On the other hand, we see little risk that the presence of counsel to a witness will interfere with or hinder the truth seeking process. Indeed, the lawyer for the witness may not permit the “person who recommends, employs, or pays the lawyer . . . to direct or regulate his or her professional judgment in rendering such legal services. . . .” DR 5-107(B). “Since a lawyer must always be free to exercise professional judgment without regard to the interests or motives of a third-person, the lawyer who is employed by one to represent another must constantly guard against erosion of professional freedom.” EC 5-23. The lawyer employed to represent a witness must exercise his professional judgment solely for the benefit of the client, and may not accept the employment if the lawyer’s connections to or relationship with the referring lawyer (or his client) will affect adversely the advice to be given or services to be rendered the prospective client/witness. See DR 5-101(A); EC 5-2.
Given our expressed belief that the presence of counsel to a witness enhances the truth seeking process, we read DR 7-109(C)(1)’s words “attending or testifying” to include attending the proposed interview and (by necessary imputation) to include expenses incurred by the witness in consulting with counsel in regard to the impending interview.
Finally, we have considered whether the gratitude of the witness for the payment of counsel fees reasonably may be expected to influence the witness’s testimony. We think not. Such a payment is of no use to the witness outside of the litigation, which distinguishes such payment from compensation otherwise prohibited by DR 7-109(C). Accordingly, it would not be unethical to advance the costs of counsel to a witness in connection with providing evidence, including in preparing to testify.
Although we believe that counsel may “advance, guarantee, or acquiesce in the payment of” legal fees of a third-party witness under DR 7-109(C), and may also suggest that the witness be represented by counsel and offer to advance the costs of such counsel, we note the following three limitations applicable to the proposed conduct. First, as set forth in EC 7-28, a lawyer should not pay a non-expert witness “an amount in excess of reimbursement for expenses and financial loss incident to being a witness.” Accordingly, the scope of the services that may be reimbursed are only those that are reasonably incident to representation of the witness in connection with the interview and fact- gathering process. Payment for unrelated services could be a prohibited financial inducement under DR 7-109(C). Second, the selection of a lawyer by a third-party witness “should not be . . . [the] result of pressures and deceptions.” EC 2-9. It would be improper to knowingly recommend to a third-party witness a lawyer who would be unable to provide independent professional judgment to the witness, free of compromising influences and loyalties. See EC 2-8 (lawyer selection process should be the result of disinterested and informed recommendation). Third, the client must consent to, and remain ultimately liable for, the payment of the witness’s legal fees. DR 5-103(B) (lawyer may advance expenses of litigation, including “costs of obtaining and presenting evidence, provided the client remains ultimately liable for such expenses”).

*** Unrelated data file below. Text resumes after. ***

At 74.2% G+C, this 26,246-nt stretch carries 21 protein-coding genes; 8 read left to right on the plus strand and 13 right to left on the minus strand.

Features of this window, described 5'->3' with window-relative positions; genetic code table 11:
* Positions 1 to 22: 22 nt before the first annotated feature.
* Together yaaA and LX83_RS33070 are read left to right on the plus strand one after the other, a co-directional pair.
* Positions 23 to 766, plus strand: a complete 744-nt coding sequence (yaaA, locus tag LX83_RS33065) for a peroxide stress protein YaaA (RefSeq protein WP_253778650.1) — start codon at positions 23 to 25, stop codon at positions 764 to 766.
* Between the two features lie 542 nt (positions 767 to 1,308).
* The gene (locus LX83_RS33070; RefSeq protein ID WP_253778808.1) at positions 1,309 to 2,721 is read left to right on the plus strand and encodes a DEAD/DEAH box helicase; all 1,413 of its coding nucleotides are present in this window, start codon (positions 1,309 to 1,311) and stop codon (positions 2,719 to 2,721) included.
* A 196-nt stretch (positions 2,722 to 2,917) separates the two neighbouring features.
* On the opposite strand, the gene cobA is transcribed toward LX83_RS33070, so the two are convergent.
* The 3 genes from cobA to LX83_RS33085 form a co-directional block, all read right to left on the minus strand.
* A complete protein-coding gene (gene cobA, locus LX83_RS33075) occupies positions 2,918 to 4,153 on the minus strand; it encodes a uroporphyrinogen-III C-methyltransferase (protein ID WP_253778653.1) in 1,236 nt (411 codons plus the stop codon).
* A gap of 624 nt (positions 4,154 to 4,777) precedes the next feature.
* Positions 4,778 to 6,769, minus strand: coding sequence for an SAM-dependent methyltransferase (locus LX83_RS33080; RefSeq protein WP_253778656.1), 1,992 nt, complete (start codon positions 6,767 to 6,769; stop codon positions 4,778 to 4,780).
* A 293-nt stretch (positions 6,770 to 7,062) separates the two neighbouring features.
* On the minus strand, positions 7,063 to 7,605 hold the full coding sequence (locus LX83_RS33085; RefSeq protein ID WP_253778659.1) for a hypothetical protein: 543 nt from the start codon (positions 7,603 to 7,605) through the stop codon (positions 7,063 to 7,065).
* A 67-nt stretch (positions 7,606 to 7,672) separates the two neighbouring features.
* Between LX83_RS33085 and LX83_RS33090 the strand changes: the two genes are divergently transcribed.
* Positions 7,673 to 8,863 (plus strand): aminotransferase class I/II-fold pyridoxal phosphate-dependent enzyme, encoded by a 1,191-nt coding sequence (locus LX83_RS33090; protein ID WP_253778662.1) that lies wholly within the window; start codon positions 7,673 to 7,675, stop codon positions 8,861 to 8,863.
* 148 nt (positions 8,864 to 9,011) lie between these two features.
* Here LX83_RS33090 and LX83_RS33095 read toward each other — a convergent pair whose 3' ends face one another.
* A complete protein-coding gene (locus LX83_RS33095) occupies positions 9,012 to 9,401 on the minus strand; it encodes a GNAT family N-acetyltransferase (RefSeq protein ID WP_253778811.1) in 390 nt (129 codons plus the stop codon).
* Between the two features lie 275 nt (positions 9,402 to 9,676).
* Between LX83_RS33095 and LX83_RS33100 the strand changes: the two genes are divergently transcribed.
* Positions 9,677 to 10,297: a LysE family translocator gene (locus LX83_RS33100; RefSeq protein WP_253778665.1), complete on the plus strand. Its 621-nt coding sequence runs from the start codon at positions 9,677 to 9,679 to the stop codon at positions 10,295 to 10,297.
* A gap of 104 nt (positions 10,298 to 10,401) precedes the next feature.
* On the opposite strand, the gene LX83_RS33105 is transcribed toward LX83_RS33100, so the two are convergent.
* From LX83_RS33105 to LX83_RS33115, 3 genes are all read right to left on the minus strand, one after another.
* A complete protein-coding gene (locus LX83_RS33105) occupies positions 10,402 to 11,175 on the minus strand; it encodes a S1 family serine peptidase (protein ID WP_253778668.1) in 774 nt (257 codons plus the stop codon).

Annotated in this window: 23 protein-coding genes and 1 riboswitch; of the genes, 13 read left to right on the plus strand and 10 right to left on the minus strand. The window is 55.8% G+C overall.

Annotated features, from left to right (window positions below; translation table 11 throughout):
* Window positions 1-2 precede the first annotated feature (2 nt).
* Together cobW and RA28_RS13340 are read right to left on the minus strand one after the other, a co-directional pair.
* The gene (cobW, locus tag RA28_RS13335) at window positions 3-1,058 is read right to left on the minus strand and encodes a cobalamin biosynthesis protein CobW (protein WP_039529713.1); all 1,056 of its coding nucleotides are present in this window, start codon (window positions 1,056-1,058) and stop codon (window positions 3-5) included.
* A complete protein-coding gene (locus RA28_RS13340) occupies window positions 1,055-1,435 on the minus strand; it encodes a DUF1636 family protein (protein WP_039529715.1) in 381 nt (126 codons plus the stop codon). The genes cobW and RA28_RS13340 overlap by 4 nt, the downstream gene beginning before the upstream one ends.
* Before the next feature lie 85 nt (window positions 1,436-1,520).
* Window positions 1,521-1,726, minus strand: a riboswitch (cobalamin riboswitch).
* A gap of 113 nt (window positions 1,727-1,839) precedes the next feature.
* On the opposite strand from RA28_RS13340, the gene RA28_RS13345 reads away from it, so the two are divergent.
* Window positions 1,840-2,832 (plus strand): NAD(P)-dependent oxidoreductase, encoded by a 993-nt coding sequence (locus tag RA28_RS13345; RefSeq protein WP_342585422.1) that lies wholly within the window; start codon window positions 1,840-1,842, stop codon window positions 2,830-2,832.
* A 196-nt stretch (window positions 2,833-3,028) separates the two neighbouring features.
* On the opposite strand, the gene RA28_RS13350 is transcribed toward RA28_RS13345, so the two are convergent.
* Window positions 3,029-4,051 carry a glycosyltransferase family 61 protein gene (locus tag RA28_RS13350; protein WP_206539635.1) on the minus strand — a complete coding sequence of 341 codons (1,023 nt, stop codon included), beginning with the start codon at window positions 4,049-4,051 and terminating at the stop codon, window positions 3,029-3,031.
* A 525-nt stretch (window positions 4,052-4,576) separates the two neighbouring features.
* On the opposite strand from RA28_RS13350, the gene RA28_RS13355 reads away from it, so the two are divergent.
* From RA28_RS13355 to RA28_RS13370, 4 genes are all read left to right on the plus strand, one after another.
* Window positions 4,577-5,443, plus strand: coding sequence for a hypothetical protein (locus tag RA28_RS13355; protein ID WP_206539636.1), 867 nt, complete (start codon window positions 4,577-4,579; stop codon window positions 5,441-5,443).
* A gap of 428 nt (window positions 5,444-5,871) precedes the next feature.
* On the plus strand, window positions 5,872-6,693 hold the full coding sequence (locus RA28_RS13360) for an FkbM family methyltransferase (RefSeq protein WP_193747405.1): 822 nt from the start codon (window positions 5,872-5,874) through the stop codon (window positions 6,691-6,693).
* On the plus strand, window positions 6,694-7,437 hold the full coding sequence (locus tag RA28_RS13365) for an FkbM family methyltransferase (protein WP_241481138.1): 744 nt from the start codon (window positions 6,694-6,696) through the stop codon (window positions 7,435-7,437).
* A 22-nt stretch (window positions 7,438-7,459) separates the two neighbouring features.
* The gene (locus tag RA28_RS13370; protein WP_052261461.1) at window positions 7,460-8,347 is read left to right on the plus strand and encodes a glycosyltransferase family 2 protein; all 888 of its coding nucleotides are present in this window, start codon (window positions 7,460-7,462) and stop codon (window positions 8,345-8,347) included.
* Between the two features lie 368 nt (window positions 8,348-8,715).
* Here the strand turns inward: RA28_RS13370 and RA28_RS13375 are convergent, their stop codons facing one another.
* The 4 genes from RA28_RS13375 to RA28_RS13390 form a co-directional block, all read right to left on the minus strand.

To the extent that the proposed conduct raises issues of law, these are beyond the scope of the Committee’s jurisdiction and no opinion is expressed thereon.
The fees of counsel to a witness — both for preparation of and in attending testimony — are “expenses reasonably incurred by a witness in attending or testifying” within the meaning of DR 7-109(C)(1). Accordingly, with client consent, a lawyer may ethically advance or acquiesce in the payment of such fees to a witness, whether at the request of the witness or at the suggestion of the lawyer.